The discovery of a new HIV replication route may eventually lead to advancements in antiretroviral (ARV) therapy and attempts to eradicate the virus. Publishing their findings in the Journal of Virology, researchers investigated the phenomenon that more than 90 percent of HIV fails to integrate its DNA into human cells, leaving unintegrated viral DNA in the cell. (Integration is a key component of the HIV lifecycle; integrase inhibitors attack the virus at this juncture.) In the past, researchers have assumed that these stranded viruses could not copy themselves.

But as the scientists discovered, some of this unintegrated virus is able to skip the integration process and still reproduce itself, producing new viruses that can in turn infect other cells.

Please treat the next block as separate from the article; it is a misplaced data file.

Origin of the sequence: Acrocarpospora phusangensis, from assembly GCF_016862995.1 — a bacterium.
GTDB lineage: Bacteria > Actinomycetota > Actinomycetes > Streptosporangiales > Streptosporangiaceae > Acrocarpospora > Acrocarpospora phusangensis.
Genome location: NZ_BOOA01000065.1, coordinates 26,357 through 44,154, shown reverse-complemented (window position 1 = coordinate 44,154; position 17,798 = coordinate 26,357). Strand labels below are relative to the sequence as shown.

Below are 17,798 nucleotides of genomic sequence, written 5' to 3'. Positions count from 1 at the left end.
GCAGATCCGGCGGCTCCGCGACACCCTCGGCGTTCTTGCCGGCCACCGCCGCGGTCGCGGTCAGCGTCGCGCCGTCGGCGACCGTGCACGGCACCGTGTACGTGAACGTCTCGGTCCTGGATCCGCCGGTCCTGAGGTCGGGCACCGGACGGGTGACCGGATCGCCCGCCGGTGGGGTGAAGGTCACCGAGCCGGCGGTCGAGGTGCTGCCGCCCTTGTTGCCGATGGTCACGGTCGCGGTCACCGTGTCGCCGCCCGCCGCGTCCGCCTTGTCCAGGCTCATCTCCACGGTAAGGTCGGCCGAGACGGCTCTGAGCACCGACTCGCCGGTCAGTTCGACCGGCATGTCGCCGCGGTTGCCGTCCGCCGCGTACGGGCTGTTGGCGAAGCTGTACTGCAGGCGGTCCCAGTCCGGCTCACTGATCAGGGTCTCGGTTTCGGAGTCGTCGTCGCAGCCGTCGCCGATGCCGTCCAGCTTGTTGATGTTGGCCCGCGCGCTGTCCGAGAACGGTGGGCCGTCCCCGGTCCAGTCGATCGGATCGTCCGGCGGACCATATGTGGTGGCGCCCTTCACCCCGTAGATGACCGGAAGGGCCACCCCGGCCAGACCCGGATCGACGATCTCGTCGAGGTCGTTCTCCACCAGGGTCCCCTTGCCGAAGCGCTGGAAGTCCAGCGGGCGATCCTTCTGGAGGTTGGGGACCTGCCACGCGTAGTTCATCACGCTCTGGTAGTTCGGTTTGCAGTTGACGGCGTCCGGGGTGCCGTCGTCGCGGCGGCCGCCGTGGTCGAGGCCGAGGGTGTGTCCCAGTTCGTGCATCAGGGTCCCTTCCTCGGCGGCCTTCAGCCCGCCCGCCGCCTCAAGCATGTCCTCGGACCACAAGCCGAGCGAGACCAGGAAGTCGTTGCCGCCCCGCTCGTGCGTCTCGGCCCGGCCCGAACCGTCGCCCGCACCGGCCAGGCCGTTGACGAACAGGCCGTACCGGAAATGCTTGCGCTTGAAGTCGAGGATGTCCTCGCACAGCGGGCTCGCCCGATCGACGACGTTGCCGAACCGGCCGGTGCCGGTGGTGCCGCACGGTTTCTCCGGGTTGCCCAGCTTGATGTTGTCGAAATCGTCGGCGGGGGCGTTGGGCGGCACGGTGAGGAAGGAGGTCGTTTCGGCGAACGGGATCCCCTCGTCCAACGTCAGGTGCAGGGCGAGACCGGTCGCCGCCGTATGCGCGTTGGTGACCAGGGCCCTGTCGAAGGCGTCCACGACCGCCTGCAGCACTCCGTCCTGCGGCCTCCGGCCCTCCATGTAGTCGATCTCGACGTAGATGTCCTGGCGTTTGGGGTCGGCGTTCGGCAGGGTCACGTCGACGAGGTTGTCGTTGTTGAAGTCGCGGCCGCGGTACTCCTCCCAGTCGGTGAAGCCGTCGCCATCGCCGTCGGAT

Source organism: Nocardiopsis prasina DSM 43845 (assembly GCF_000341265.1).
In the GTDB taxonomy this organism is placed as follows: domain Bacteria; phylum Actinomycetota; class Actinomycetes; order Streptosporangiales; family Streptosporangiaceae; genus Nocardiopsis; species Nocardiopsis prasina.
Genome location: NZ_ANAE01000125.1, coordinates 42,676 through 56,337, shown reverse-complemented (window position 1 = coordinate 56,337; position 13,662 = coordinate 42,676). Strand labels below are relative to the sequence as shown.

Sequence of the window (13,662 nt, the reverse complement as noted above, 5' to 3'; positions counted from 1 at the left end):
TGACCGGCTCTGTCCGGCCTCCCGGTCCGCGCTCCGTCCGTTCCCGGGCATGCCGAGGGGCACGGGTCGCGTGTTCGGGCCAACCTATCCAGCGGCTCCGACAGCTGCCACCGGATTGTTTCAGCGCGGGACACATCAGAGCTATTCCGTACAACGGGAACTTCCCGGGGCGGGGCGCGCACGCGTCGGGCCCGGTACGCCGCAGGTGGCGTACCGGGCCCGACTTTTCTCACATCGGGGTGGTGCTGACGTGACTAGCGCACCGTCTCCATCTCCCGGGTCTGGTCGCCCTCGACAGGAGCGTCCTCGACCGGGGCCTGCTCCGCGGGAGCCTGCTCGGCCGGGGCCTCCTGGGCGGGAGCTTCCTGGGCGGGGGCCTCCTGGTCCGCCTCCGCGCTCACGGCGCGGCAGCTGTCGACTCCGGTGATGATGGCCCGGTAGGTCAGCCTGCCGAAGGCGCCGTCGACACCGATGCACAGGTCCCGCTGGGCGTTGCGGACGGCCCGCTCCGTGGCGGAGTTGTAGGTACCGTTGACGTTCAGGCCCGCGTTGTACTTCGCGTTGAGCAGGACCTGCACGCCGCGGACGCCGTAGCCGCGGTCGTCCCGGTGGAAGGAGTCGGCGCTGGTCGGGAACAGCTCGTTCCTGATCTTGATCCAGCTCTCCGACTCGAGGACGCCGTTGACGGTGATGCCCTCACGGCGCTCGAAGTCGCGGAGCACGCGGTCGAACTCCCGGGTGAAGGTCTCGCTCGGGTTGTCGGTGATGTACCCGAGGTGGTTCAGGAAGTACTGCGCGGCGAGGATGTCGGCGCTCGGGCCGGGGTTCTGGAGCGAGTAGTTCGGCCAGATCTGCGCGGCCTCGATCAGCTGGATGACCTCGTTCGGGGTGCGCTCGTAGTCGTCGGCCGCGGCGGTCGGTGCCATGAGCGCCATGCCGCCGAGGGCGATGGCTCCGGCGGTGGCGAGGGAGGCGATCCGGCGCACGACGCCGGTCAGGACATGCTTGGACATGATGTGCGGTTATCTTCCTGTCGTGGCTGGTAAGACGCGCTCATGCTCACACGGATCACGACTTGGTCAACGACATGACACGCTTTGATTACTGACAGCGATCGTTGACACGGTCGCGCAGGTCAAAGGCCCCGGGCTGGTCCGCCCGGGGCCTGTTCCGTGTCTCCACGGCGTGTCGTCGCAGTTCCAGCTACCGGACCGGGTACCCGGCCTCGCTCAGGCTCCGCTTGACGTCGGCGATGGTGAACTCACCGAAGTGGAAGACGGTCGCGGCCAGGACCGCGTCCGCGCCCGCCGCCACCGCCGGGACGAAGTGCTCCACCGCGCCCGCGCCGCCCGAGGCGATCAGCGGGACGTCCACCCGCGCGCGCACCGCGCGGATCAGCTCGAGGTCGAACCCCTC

“Although this is not the virus's main method for replicating, having this option available can help HIV survive,” the study's lead researcher, David N. Levy, PhD, associate professor of basic science and craniofacial biology at the New York University College of Dentistry, said in a release. “These new findings suggest one mechanism by which HIV may be surviving in the face of antiviral drugs, and suggests new avenues for research into eliminating infection.”

Levy's team also discovered that these unintegrated viruses can survive in human cells for weeks, providing themselves a kind of cover against ARVs and other natural immune responses.

To read the NYU release, click here.

To read the journal abstract, click here.